Nature Connection #15 – What’s The Difference? (Spring)

This week’s connection focuses on three pairs of animals that often are mistaken for each other. With Spring on the wing, we’ll all be seeing them soon, if we haven’t already. But the next time you see them, you’ll know for sure what they are, and why.

What’s the Difference Between . . .

A Butterfly and a Moth?
The wings of both are covered with what looks like fine powder, but it’s actually tiny fishlike scales. Their order – Lepidoptera – means scaly wings. Butterflies have thin, wirelike antennae with little knobs on the tips, and a skinny, hairless body. All but a few butterflies fly only in daylight. Most butterflies rest with wings erect.

In contrast, most moths fly by night, guided by their amazingly sensitive, feathery antennae. Most have short, furry bodies and rest with their wings spread flat.

Both come in a variety of colors and sizes (1 1/8 to 12-inch wingspan!). Both undergo complete metamorphosis, but butterflies construct a hard chrysalis shell, while moths spin a silky cocoon or make a chamber underground from which they emerge as adults.

A Wasp and a Bee?
Most bees have rather stout, hairy bodies. They forage for and store pollen and nectar, pollinating many plants as they go. Honey bees transform nectar into storable honey. Their larvae dine on honey and pollen. The hind legs of many bees feature tiny baskets used to carry pollen back to the hive.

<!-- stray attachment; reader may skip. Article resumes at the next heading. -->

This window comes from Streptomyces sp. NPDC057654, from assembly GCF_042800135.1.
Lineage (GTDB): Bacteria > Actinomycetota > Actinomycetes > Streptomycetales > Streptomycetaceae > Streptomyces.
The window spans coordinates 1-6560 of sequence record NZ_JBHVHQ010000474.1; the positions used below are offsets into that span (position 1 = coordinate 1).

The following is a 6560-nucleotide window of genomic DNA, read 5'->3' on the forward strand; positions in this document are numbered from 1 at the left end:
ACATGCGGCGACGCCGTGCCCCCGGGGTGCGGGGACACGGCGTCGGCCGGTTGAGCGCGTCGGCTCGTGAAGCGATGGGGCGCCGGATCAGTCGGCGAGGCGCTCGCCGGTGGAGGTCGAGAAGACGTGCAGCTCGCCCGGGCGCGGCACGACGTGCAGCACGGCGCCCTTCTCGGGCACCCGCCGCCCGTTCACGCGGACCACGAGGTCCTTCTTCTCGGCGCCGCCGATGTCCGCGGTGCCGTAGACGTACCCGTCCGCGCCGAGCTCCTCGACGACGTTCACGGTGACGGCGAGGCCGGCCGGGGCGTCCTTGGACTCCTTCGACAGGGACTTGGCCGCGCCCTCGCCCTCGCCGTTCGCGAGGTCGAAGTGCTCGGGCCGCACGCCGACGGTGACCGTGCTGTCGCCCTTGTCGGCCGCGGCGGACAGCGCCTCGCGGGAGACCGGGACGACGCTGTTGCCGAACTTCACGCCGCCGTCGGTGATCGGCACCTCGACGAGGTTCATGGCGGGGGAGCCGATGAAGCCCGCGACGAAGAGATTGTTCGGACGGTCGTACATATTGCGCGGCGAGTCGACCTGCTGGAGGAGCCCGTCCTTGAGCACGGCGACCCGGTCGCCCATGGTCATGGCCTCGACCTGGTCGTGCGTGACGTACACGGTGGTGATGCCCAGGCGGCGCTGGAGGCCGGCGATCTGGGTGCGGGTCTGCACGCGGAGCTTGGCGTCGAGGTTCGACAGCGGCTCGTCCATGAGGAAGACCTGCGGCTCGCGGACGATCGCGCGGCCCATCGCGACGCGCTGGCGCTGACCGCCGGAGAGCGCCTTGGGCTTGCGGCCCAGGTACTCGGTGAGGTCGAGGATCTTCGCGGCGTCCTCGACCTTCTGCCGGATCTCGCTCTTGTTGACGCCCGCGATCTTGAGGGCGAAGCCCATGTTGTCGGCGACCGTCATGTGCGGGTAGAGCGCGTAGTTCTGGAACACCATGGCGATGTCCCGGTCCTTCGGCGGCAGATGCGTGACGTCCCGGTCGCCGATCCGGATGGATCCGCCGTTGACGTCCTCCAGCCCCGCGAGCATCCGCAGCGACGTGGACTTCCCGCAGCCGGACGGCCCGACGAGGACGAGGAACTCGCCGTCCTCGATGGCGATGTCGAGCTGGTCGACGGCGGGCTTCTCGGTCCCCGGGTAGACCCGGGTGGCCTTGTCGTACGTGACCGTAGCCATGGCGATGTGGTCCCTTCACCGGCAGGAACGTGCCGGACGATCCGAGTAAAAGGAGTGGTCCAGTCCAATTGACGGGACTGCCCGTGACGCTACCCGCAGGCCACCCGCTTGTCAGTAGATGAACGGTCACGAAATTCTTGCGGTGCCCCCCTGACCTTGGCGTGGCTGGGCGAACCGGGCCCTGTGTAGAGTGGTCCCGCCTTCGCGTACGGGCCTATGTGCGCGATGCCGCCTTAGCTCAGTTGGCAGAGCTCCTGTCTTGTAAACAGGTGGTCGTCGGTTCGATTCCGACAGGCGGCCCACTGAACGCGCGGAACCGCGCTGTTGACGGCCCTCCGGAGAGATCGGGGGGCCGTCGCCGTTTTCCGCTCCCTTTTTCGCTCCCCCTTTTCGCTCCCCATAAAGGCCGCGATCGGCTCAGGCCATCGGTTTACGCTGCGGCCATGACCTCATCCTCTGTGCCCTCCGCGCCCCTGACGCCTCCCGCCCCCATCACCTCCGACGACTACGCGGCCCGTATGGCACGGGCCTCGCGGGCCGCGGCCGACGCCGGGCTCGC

Most wasps have hairless bodies with a thin “wasp waist” between the thorax and abdomen. They also feed on nectar and pollen, but most of their diet consists of insects. Not only do wasps pollinate various plant species, they devour many insects that damage cash crops. They parasitize many more by laying eggs in or on the bodies of caterpillars, grubs, and adult insects. When the eggs hatch, the wasp larvae eat their luckless host from the inside.

A Frog and A Toad?
Frogs and toads are amphibians, dividing their time between land and water. True frogs have powerful, long hind legs that enable them to leap amazing distances. Their skin is smooth and moist. Most true frogs live in or close to water. They’re strong swimmers, using (yes) the frog kick for rapid propulsion. Tree frogs have suction pads that permit them to climb even smooth surfaces. Some frogs can change color to match their surroundings.

Toads are more difficult to spot on land, effectively camouflaged by their dry, warty-looking skin and darker color. Most are broader bodied and shorter legged than frogs, and can only hop a few inches at a time. Toads take to water only to breed. Both frogs and toads lay eggs that develop into tadpoles before becoming adults.
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Watch for more “What’s the Difference?” at the start of each Season. If you have two specific types of animals that you find it hard to tell apart, be sure to send me a message, and I’ll research them for you.

(The above information is from the Sierra Club’s “What’s the Difference?” Knowledge Card deck, written by J. Baldwin. The deck is available through  
www.pomegranate.com. )

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